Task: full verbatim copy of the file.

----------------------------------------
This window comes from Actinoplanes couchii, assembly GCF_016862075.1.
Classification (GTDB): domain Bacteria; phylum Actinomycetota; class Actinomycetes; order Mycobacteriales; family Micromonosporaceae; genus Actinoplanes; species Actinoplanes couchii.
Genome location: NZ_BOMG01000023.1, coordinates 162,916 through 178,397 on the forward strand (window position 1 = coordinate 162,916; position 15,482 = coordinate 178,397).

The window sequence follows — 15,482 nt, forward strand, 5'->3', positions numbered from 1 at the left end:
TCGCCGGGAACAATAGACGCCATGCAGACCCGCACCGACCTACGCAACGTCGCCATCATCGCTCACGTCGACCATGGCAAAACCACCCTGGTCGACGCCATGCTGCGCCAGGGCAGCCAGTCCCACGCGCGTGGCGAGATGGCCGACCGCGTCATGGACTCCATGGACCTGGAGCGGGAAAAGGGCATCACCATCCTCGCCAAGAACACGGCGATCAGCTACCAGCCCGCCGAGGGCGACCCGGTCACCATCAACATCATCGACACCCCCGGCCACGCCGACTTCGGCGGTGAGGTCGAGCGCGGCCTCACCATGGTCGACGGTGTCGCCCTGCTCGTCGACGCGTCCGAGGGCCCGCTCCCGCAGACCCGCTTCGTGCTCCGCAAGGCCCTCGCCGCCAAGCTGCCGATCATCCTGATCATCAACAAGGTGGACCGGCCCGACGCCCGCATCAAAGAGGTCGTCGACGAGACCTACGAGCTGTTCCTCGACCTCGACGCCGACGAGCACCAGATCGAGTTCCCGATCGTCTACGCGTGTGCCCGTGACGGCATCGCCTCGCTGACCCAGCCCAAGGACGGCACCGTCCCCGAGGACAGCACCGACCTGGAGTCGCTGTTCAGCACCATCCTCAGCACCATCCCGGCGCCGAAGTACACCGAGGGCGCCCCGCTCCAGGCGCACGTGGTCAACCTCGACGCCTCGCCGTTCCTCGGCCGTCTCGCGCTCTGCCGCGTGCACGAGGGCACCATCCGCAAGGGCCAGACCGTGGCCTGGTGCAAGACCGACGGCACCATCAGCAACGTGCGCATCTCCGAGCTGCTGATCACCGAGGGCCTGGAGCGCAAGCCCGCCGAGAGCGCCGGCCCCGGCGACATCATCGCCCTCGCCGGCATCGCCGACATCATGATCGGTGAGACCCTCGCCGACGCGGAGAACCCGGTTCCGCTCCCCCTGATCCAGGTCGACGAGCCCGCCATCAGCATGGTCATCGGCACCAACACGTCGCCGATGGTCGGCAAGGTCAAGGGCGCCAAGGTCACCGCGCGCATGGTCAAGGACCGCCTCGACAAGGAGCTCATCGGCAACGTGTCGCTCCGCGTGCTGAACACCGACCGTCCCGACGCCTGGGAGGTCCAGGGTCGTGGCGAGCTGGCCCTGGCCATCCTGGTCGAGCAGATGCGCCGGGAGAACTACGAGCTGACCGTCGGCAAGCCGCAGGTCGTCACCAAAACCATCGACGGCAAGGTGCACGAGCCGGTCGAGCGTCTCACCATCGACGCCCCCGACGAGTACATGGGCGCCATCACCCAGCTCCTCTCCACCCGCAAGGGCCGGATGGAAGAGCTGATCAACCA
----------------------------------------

This window comes from Actinoplanes couchii, assembly GCF_016862075.1.
Classification (GTDB): domain Bacteria; phylum Actinomycetota; class Actinomycetes; order Mycobacteriales; family Micromonosporaceae; genus Actinoplanes; species Actinoplanes couchii.
Genome location: NZ_BOMG01000023.1, coordinates 162,916 through 178,397 on the forward strand (window position 1 = coordinate 162,916; position 15,482 = coordinate 178,397).

The window sequence follows — 15,482 nt, forward strand, 5'->3', positions numbered from 1 at the left end:
TCGCCGGGAACAATAGACGCCATGCAGACCCGCACCGACCTACGCAACGTCGCCATCATCGCTCACGTCGACCATGGCAAAACCACCCTGGTCGACGCCATGCTGCGCCAGGGCAGCCAGTCCCACGCGCGTGGCGAGATGGCCGACCGCGTCATGGACTCCATGGACCTGGAGCGGGAAAAGGGCATCACCATCCTCGCCAAGAACACGGCGATCAGCTACCAGCCCGCCGAGGGCGACCCGGTCACCATCAACATCATCGACACCCCCGGCCACGCCGACTTCGGCGGTGAGGTCGAGCGCGGCCTCACCATGGTCGACGGTGTCGCCCTGCTCGTCGACGCGTCCGAGGGCCCGCTCCCGCAGACCCGCTTCGTGCTCCGCAAGGCCCTCGCCGCCAAGCTGCCGATCATCCTGATCATCAACAAGGTGGACCGGCCCGACGCCCGCATCAAAGAGGTCGTCGACGAGACCTACGAGCTGTTCCTCGACCTCGACGCCGACGAGCACCAGATCGAGTTCCCGATCGTCTACGCGTGTGCCCGTGACGGCATCGCCTCGCTGACCCAGCCCAAGGACGGCACCGTCCCCGAGGACAGCACCGACCTGGAGTCGCTGTTCAGCACCATCCTCAGCACCATCCCGGCGCCGAAGTACACCGAGGGCGCCCCGCTCCAGGCGCACGTGGTCAACCTCGACGCCTCGCCGTTCCTCGGCCGTCTCGCGCTCTGCCGCGTGCACGAGGGCACCATCCGCAAGGGCCAGACCGTGGCCTGGTGCAAGACCGACGGCACCATCAGCAACGTGCGCATCTCCGAGCTGCTGATCACCGAGGGCCTGGAGCGCAAGCCCGCCGAGAGCGCCGGCCCCGGCGACATCATCGCCCTCGCCGGCATCGCCGACATCATGATCGGTGAGACCCTCGCCGACGCGGAGAACCCGGTTCCGCTCCCCCTGATCCAGGTCGACGAGCCCGCCATCAGCATGGTCATCGGCACCAACACGTCGCCGATGGTCGGCAAGGTCAAGGGCGCCAAGGTCACCGCGCGCATGGTCAAGGACCGCCTCGACAAGGAGCTCATCGGCAACGTGTCGCTCCGCGTGCTGAACACCGACCGTCCCGACGCCTGGGAGGTCCAGGGTCGTGGCGAGCTGGCCCTGGCCATCCTGGTCGAGCAGATGCGCCGGGAGAACTACGAGCTGACCGTCGGCAAGCCGCAGGTCGTCACCAAAACCATCGACGGCAAGGTGCACGAGCCGGTCGAGCGTCTCACCATCGACGCCCCCGACGAGTACATGGGCGCCATCACCCAGCTCCTCTCCACCCGCAAGGGCCGGATGGAAGAGCTGATCAACCA